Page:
This post contains references to products from one or more of our advertisers. We may receive compensation when you click on links to those products. For an explanation of our Advertising Disclosure, visit this page.

Usually when I travel, I fly American Airlines (AA) since I have elite status with them. Or, I choose one of their partners so I can enjoy perks like free assigned seats, upgrades and checked baggage. There are some exceptions. I would book a competitor if it was cheaper, including when you add in all the extras, and if they offered a nonstop instead of having to make a connection. Or, if they operated a larger plane or had better seats.

If you’ve been following along with my trip to Hawaii, then you know my family and I flew from Los Angeles to Honolulu on United Airlines. We flew United for two main reasons: On one of their daily flights they fly a plush widebody 777-300 (compared to American’s uncomfortable single aisle A321). They also had a really good deal for First Class and their seats fully recline while AA’s don’t.

American was not only offering an inferior product but their fares were higher. Not a good combo. Here’s my United Polaris trip report.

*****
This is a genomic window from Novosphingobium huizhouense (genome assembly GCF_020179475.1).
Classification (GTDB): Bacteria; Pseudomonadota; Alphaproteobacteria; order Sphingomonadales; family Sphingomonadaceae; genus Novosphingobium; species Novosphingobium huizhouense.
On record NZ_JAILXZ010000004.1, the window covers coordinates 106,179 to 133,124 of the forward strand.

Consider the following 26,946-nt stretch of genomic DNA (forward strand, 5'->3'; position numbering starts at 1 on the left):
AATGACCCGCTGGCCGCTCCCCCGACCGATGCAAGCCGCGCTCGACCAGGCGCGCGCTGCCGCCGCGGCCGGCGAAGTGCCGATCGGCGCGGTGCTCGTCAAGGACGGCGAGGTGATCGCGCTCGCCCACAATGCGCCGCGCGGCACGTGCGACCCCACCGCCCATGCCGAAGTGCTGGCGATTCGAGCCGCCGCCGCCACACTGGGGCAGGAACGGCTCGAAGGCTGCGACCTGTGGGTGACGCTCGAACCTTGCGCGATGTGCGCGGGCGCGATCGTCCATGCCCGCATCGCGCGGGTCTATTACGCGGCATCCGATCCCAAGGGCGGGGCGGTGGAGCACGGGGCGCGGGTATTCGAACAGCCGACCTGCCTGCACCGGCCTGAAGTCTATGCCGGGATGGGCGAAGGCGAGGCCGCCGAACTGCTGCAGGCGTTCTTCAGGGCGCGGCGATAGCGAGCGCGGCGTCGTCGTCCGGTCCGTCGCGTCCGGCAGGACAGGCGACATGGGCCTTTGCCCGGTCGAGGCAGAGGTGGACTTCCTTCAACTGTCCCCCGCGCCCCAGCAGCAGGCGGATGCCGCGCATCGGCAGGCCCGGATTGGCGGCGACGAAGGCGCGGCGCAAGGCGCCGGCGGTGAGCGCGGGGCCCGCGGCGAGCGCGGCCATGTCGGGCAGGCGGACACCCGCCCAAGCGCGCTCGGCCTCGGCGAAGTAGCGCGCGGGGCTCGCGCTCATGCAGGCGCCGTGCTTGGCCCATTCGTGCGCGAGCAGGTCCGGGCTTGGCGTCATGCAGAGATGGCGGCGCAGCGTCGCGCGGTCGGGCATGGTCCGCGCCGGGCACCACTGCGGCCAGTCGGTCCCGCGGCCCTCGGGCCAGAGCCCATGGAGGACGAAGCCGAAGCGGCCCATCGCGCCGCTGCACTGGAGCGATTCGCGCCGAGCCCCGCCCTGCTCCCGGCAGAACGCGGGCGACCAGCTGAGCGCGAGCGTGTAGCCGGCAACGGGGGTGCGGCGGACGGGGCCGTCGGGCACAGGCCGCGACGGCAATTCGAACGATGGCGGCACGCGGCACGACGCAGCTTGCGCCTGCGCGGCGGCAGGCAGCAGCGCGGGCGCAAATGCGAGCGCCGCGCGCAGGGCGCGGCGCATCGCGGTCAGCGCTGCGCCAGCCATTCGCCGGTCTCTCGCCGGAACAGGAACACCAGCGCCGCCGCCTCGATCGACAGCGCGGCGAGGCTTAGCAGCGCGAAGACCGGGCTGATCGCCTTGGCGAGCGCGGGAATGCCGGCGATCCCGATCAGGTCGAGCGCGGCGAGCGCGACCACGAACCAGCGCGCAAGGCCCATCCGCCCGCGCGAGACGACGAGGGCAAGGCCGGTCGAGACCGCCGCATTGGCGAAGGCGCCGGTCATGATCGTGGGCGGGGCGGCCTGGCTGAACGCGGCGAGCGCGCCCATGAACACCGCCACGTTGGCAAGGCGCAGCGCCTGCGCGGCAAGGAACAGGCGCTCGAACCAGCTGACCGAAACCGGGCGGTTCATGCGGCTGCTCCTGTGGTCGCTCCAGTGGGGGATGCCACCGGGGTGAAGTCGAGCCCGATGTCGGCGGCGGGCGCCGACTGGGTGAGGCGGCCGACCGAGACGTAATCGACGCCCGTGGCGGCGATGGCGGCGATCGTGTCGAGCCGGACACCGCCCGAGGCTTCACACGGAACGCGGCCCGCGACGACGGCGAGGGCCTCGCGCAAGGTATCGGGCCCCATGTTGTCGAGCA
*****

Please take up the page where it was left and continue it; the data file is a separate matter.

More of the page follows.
On our flight back to L.A.,  we flew Hawaiian Airlines because they also fly a widebody plane (A330), they were cheaper and they have a great exclusive economy plus cabin that not many people know about. Here’s my trip report: Honolulu to Los Angeles in Hawaiian Airlines Extra Comfort Seats and Exclusive Cabin.

One thing I unintentionally left out of the report is that because I was flying an airline I didn’t have status with, I had to pay for checked bags. This might be a common sense tip but I mentioned it to a friend and they said it’s good to know, which is why I’m sharing it.

So, if you’re checking multiple bags and you’re traveling with someone, then don’t put all of the bags under one name. That’s usually what I do when we travel since it’s easier to check-in and easier to track. Tip: Always download your airline’s app so you can keep track of the location of your bags, such as when the bag was checked in, loaded on the plane, unloaded and arrived at the baggage carousel.

Hawaiian Airlines (and I know it’s the same for most other airlines as well) typically charges $30 for the first checked bag and $40 for the second. So instead of putting both bags under one name, split them up, which takes a second and saves you $10.

Of course, if you’re flying Southwest Airlines, you don’t have to worry about this since they allow each passenger to check two bags for free. The same goes for those who have elite status or an airline credit card that gives passengers the free perk. Here’s how to avoid baggage fees by using credit cards.

Leave a Reply

Required fields are marked *